Scrappy runt garners fame by reading stories of playing an elf at Macy’s on American public radio. (“Unemployment, for instance. My last job had been as an elf at Macy’s.”) In Let’s Explore Diabetes with Owls, this is what David Sedaris talks about because this is how rich he is.

  • I could have easily held a full-time job, then come home at night and tied twigs together, but in a way I needed the poverty, needed it as proof that I was truly creative

  • The people I hung out with in my early 20s were middle-class and, at least to our minds, artistic. We’d all turned our backs on privilege, but comfortably, the way you can when you still have access to it

  • Unlike a lot of authors I know, I enjoy my book tours – love them, as a matter of fact. That said, I’m in a fortunate position

  • The thing about Hawaii

  • It was late September, and Hugh and I were in Amsterdam

  • To those who don’t travel very often, the Courtyard Marriott might seem like a decent enough hotel

  • Because I’m in the air so often, I hear this story a lot

  • In the year before the election, I travel[l]ed pretty much nonstop: Italy, Greece, Germany, the Netherlands, Australia, Brazil, and all through the U.K. and Ireland

  • I was in London during the inauguration

  • After a month in the United States, I flew to Canada

  • After my month in the United States, I flew back to France

  • At the spot Hugh and I go to in Normandy

  • my experiences in France, where I’ve lived off and on for the past 13 years

  • Our village in Normandy is too small to have its own

  • Years later we moved to Paris

  • In the cent[re] of town, where we’re lucky enough to have an apartment

  • All those years in France

  • It was the same after our move to England

  • I was in London, squinting out my kitchen window at a distant helicopter

  • it was enough to convince us, in the way that horrible, childless couples can be convinced of such things, that we needed to sell our vacation house in Normandy and resettle in West Sussex as soon as possible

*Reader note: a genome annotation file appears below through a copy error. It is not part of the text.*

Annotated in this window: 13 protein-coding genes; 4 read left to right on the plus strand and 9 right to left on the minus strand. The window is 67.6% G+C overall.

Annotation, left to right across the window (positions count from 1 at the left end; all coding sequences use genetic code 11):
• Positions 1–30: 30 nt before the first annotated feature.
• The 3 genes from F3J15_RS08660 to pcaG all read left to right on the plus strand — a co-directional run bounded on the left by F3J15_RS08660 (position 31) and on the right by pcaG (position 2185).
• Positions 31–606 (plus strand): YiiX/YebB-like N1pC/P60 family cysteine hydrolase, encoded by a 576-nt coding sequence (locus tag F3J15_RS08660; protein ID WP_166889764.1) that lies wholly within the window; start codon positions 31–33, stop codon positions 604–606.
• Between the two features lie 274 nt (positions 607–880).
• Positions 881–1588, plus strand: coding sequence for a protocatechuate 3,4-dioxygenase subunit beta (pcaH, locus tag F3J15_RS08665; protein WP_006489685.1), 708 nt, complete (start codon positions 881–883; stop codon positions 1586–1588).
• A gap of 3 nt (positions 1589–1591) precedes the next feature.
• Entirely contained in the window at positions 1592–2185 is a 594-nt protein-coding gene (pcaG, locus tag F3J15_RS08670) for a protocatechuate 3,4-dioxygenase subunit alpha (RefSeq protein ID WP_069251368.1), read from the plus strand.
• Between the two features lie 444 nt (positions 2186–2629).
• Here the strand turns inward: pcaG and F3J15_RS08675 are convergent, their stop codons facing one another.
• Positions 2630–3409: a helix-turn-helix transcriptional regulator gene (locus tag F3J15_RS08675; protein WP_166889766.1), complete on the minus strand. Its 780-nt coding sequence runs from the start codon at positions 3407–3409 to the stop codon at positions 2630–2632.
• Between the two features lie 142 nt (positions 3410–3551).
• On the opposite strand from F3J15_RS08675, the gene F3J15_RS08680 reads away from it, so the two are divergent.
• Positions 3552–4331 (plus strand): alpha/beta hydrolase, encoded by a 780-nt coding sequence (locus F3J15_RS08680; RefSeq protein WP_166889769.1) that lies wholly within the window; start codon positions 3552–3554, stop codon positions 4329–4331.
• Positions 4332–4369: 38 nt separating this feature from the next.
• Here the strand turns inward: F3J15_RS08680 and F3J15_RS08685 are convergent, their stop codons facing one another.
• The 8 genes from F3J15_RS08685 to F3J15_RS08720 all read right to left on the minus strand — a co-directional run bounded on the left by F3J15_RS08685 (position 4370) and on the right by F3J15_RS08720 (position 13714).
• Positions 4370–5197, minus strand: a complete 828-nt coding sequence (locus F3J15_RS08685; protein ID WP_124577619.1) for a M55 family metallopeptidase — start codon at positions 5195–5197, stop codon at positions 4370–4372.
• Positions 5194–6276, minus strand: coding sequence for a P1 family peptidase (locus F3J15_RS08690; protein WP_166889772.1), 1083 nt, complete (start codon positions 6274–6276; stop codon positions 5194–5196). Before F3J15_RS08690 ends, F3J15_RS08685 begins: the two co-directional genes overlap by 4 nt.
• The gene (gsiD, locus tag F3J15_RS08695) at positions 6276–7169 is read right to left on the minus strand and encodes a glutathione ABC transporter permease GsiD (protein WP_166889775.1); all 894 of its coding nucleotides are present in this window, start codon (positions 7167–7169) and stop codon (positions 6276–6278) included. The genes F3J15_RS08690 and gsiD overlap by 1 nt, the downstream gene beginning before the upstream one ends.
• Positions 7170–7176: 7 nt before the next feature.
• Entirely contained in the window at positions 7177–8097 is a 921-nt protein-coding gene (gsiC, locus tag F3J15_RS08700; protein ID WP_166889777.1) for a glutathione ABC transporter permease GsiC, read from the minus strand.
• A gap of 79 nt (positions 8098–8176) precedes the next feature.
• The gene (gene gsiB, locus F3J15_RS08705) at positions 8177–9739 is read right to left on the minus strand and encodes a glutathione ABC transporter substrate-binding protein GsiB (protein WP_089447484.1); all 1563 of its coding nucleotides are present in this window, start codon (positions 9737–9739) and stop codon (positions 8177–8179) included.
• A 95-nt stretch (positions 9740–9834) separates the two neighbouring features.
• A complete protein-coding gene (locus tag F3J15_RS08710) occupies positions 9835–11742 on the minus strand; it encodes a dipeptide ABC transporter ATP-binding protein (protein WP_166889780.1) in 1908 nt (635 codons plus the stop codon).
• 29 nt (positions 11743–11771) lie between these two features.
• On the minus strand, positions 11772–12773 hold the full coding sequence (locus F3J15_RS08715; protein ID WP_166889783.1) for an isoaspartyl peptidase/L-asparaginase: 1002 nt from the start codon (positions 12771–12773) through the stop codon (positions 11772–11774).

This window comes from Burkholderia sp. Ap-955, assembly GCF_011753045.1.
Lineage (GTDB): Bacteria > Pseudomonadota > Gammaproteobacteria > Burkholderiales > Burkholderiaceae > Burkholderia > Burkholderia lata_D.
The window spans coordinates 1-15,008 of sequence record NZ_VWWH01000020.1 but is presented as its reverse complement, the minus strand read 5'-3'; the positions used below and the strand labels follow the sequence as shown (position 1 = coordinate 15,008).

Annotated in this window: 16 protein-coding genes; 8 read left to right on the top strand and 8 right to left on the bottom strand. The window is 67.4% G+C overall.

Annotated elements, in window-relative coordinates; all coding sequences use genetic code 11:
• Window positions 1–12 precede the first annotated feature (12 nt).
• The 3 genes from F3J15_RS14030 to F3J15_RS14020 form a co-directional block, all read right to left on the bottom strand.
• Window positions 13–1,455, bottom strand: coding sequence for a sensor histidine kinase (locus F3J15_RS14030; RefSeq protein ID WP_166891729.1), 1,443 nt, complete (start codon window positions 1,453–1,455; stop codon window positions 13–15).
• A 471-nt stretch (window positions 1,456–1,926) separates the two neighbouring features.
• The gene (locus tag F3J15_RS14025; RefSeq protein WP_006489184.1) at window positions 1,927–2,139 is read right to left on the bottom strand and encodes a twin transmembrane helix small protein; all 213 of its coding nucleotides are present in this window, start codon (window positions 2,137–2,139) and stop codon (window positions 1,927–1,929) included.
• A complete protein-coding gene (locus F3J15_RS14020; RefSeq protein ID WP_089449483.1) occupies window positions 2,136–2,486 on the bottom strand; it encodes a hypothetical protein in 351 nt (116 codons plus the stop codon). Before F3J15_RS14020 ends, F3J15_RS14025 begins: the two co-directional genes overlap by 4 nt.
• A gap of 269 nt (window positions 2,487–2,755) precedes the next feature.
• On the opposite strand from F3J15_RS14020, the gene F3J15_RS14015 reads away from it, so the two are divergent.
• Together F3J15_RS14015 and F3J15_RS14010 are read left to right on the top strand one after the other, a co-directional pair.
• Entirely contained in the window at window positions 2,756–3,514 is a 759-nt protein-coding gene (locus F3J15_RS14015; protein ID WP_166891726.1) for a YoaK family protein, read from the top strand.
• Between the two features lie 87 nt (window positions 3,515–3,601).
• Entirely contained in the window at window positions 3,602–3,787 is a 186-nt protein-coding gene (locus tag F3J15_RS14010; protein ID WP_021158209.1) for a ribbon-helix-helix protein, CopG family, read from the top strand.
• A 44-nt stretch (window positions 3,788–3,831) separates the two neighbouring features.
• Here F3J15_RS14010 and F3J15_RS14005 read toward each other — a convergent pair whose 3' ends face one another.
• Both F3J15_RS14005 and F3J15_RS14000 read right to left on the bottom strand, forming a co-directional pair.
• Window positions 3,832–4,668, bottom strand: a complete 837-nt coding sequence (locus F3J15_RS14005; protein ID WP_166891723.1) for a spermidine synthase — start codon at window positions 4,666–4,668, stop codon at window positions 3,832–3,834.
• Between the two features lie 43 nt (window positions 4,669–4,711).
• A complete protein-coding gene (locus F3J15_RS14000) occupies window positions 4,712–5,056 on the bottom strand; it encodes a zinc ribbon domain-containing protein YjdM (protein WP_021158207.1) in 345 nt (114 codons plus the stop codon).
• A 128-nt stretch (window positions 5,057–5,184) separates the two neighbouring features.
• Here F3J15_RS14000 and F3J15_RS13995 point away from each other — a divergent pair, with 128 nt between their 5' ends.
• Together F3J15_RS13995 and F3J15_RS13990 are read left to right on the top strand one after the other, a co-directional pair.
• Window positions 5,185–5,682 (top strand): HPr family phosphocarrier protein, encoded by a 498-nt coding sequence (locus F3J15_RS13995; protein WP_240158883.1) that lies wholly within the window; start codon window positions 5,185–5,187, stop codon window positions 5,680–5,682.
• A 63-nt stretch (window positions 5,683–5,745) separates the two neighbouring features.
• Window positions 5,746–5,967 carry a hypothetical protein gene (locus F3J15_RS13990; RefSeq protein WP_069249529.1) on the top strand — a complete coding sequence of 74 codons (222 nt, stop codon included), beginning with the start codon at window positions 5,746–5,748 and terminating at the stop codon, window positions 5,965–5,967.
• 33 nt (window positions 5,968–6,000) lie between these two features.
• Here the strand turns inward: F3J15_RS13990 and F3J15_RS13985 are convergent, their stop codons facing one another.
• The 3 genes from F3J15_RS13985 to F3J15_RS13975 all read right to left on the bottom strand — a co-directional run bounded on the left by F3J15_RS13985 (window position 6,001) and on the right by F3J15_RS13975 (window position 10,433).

• “We’ll take it,” Hugh told me – this while standing in the living room, before we’d even seen the second floor

  • We were in Japan, walking through a national forest in a snowstorm

  • On a recent flight from Tokyo to Beijing

  • “I have to go to China,” I told people – this in the way I might say “I need to insulate my crawlspace” or “I’ve got to get these moles looked at.” That’s the way it felt, though. Like a chore

  • before landing in China, Hugh and I spent a week in Tokyo

  • On our last trip to Tokyo, Hugh and I rented an apartment

  • Hugh and I returned from China, and a few days later I started preparing for a trip to Germany

  • I’ve been to Australia twice so far

  • I was in Australia on business, and because someone else was paying for the ticket and it would be possible to stop in Japan on the way home, Hugh joined me. This is not to put Australia down, but we’d already gone once before

  • People think it’s easy to leave home and resettle in another country, but in fact it’s exhausting

You’re supposed to sit there and pretend his tales are just as wacky and he’s still the lovable scamp you grew up with. But do you want to live vicariously as a Macy’s Xmas elf or as the guy who flies to Australia – again – on somebody else’s dime? You’re enabling him.

You can’t kill the Rooster golden goose.

The foregoing posting appeared on Joe Clark’s personal Weblog on 2013.08.06 15:14. This presentation was designed for printing and omits components that make sense only onscreen. (If you are seeing this on a screen, then the page stylesheet was not loaded or not loaded properly.) The permanent link is:

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None. I quit.

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